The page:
CULP40140 Dissertation

Academic Year 2019/2020

The dissertation is a major project which enables each student to pursue a special interest through investigation and research on a topic with cultural policy or management application. The research process helps to develop a student's conceptual, planning and analytical skills through the production of a substantial piece of work. The dissertation combines academic theory with issues in professional practice and contributes to the professional development of students.

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Curricular information is subject to change

Learning Outcomes:

On successful completion of this module students should be able to:

(a) plan and organise a research project from inception to delivery;
(b) investigate and develop a deep understanding of an issue of relevance to the cultural sector or to the management of a specialist field in arts or heritage;
(c) understand how to conduct primary and secondary research;
(d) develop appropriate research methodologies;
(e) know how to relate theory to practice;
(f) exercise their analytical skills more effectively.

Indicative Module Content:

The eclectic mix of students undertaking this masters programme is reflected in the very wide diversity of dissertation topics. These can range across the major art forms (visual arts, music, theatre, dance etc.) or can deal with various aspects of heritage management and museums. Topics can also deal with specific aspects of cultural policy (for example, government policies for the arts and/or heritage in a given country, or comparatively across two or more countries), and specialist fields of cultural sector management (for example, arts education, marketing, museum curatorship).

Student Effort Hours: 
Student Effort Type Hours
Seminar (or Webinar)

100

Autonomous Student Learning

500

Total

600

Approaches to Teaching and Learning:
The journey towards producing a polished piece of research begins with the Research Methods module, where you will learn the various approaches to and methodologies of academic research practice. While researching and writing your dissertation you will have frequent opportunities to consult with your supervisor, in person and by email. Following submission of a first chapter (usually in June) based on a draft introduction and first chapter, you will be given feedback by your supervisor on your progress in terms of structure, focus and adherence to academic conventions.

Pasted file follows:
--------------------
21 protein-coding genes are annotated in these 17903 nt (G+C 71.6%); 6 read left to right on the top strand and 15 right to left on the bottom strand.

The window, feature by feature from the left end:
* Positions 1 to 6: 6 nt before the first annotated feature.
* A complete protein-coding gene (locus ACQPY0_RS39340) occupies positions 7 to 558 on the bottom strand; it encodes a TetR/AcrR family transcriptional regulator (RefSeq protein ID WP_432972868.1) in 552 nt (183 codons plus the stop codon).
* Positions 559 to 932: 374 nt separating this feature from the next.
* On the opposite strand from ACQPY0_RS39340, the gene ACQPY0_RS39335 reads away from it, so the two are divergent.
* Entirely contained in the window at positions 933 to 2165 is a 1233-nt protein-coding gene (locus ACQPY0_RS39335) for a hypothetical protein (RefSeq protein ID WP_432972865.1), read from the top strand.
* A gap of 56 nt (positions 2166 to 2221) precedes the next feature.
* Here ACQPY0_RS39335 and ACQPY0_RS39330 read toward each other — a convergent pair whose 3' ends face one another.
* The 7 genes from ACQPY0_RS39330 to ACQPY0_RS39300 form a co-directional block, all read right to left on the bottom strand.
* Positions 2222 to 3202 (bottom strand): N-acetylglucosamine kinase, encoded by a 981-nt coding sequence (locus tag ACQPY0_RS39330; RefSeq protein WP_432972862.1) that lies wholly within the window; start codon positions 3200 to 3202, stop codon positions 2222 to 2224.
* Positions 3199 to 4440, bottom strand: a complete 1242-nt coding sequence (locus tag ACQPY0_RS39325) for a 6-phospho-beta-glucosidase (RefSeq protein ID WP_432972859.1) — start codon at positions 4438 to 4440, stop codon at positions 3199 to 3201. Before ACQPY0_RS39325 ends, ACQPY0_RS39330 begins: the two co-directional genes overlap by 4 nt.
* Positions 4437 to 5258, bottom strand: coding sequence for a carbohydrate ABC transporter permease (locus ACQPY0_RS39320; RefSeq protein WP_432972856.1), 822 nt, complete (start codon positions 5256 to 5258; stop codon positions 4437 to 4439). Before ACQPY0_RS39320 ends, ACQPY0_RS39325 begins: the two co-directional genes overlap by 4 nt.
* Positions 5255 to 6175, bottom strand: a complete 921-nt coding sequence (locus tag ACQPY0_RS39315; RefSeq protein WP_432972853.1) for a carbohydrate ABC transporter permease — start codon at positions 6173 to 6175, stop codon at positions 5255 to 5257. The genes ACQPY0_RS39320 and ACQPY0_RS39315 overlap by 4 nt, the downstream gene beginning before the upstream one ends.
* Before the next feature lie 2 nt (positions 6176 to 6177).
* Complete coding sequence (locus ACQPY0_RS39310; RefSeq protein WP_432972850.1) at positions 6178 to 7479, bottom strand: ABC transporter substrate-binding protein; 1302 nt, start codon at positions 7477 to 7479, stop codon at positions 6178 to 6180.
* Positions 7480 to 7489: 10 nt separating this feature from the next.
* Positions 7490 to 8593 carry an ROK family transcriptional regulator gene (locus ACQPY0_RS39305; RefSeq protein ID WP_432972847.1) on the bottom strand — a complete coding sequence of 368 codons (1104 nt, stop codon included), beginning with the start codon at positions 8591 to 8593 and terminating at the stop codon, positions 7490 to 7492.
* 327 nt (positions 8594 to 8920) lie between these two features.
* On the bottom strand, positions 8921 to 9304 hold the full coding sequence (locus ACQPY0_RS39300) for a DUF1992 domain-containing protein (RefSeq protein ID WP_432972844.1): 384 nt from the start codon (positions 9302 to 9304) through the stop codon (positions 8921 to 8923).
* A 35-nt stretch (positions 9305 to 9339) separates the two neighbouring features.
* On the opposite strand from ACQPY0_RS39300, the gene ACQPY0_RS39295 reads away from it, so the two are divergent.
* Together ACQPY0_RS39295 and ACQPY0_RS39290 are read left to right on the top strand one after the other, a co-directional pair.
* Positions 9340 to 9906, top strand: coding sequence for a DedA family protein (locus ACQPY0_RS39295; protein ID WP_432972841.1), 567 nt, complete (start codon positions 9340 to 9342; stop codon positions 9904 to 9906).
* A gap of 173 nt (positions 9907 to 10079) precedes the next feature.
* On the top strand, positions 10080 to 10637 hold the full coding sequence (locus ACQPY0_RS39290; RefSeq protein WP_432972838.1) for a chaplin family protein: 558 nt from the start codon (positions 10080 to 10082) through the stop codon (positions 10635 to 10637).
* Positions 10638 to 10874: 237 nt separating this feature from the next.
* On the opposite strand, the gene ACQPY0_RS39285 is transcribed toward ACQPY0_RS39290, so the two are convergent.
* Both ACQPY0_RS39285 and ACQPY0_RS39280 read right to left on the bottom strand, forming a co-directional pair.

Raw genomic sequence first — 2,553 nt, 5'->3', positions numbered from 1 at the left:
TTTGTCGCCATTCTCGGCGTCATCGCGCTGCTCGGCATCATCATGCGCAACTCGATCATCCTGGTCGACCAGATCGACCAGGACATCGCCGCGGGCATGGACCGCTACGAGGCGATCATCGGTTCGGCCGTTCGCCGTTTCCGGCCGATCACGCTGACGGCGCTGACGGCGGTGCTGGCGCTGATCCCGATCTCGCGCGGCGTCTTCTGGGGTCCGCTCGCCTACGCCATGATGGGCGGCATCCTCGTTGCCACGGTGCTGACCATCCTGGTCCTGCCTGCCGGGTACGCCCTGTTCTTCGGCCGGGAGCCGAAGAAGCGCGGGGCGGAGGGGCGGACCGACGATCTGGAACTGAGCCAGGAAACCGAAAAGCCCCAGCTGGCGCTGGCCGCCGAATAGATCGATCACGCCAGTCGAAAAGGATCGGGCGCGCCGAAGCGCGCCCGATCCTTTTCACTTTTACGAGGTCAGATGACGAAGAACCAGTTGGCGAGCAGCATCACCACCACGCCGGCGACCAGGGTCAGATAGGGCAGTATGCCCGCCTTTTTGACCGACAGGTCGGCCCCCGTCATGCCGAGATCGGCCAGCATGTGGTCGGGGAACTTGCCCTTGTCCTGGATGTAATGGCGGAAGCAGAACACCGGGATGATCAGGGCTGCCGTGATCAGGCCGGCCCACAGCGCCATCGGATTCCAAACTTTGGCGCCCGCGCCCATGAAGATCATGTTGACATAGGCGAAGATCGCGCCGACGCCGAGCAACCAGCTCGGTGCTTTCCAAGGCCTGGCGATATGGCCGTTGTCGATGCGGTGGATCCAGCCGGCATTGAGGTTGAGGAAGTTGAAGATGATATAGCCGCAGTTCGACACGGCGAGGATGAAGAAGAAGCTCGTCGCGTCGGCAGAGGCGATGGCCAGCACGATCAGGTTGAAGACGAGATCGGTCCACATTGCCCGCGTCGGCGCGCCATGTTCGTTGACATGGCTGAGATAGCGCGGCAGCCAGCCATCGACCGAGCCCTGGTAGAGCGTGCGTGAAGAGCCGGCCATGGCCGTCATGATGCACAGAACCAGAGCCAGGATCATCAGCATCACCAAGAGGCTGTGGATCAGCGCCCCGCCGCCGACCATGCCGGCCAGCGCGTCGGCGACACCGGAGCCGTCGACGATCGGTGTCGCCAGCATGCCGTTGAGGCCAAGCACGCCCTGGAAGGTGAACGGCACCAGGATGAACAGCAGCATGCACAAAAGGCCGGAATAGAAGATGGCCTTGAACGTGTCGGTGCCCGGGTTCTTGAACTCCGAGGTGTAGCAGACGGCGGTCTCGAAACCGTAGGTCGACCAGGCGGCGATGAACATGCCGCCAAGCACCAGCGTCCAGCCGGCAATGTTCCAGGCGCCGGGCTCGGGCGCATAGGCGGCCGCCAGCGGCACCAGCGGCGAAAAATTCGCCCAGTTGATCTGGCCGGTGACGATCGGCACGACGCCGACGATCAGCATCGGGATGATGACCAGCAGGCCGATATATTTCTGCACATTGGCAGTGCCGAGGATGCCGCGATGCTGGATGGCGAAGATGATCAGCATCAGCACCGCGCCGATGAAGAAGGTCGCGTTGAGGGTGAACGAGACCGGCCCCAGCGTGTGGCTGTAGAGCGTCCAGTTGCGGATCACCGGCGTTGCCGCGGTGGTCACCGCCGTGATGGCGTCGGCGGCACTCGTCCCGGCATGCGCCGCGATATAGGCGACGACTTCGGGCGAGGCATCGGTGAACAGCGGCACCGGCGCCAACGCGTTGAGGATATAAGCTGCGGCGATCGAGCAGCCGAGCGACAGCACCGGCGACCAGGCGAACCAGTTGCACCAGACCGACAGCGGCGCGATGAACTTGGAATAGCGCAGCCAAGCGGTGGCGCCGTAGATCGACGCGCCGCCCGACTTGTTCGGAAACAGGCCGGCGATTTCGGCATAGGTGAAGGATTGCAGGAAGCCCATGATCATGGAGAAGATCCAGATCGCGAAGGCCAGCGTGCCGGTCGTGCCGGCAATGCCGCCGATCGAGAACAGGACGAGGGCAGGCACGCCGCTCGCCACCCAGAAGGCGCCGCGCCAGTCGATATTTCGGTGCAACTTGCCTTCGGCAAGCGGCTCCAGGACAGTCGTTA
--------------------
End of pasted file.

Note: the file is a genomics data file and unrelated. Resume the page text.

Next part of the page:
Requirements, Exclusions and Recommendations
Learning Requirements:

An honours university degree at minimum level of 2.2 and work experience in the cultural sector. Selection is by short-listing and interview.


Module Requisites and Incompatibles
Equivalents:
Dissertation (AH40140)

 
Assessment Strategy  
Description Timing Open Book Exam Component Scale Must Pass Component % of Final Grade
Assignment: Submission of MA thesis Throughout the Trimester n/a Graded No

80

Presentation: A short, individual 15-20 minute presentation of their evolving thesis idea in late March. Peer feedback and feedback from lecturers will help the student to refine and develop their research. Week 10 n/a Graded No

5

Assignment: An initial proposal for the thesis, providing a clearly defined research question, an outline of objectives and proposed methodology, and an initial reading list relating directly to the research topi Week 2 n/a Graded No

15


Carry forward of passed components
No
 
Remediation Type Remediation Timing
Repeat Within Two Trimesters
Please see Student Jargon Buster for more information about remediation types and timing. 
Feedback Strategy/Strategies

• Feedback individually to students, on an activity or draft prior to summative assessment
• Feedback individually to students, post-assessment

How will my Feedback be Delivered?

Extensive written feedback, and in person if requested, is provided on the dissertation as finally submitted. Earlier in the development stage, students may present a draft introduction and first chapter. They will then receive feedback on their progress in terms of structure, thematic focus and observation of academic conventions.

Name Role
Dr Annette Clancy Lecturer / Co-Lecturer
Dr Victoria Durrer Lecturer / Co-Lecturer
Assoc Professor Emily Mark-Fitzgerald Lecturer / Co-Lecturer
Timetabling information is displayed only for guidance purposes, relates to the current Academic Year only and is subject to change.  

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